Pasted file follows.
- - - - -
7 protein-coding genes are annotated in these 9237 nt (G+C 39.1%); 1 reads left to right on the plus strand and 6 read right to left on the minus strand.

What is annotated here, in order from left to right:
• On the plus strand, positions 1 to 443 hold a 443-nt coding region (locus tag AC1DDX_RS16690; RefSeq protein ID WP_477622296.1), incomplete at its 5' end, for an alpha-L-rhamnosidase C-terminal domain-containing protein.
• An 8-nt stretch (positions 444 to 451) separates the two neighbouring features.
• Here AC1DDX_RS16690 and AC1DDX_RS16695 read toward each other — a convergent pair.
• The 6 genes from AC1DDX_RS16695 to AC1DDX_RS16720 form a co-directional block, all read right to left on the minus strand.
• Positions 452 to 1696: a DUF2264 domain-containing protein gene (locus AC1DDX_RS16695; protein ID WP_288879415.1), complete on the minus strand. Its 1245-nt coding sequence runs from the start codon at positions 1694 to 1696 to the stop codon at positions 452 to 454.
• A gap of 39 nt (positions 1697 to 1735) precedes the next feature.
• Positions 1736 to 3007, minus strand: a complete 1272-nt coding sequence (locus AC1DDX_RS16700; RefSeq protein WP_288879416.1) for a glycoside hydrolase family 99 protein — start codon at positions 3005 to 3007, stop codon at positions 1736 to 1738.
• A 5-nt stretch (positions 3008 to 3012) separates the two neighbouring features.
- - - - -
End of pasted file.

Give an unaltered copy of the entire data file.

7 protein-coding genes are annotated in these 9237 nt (G+C 39.1%); 1 reads left to right on the plus strand and 6 read right to left on the minus strand.

What is annotated here, in order from left to right:
• On the plus strand, positions 1 to 443 hold a 443-nt coding region (locus tag AC1DDX_RS16690; RefSeq protein ID WP_477622296.1), incomplete at its 5' end, for an alpha-L-rhamnosidase C-terminal domain-containing protein.
• An 8-nt stretch (positions 444 to 451) separates the two neighbouring features.
• Here AC1DDX_RS16690 and AC1DDX_RS16695 read toward each other — a convergent pair.
• The 6 genes from AC1DDX_RS16695 to AC1DDX_RS16720 form a co-directional block, all read right to left on the minus strand.
• Positions 452 to 1696: a DUF2264 domain-containing protein gene (locus AC1DDX_RS16695; protein ID WP_288879415.1), complete on the minus strand. Its 1245-nt coding sequence runs from the start codon at positions 1694 to 1696 to the stop codon at positions 452 to 454.
• A gap of 39 nt (positions 1697 to 1735) precedes the next feature.
• Positions 1736 to 3007, minus strand: a complete 1272-nt coding sequence (locus AC1DDX_RS16700; RefSeq protein WP_288879416.1) for a glycoside hydrolase family 99 protein — start codon at positions 3005 to 3007, stop codon at positions 1736 to 1738.
• A 5-nt stretch (positions 3008 to 3012) separates the two neighbouring features.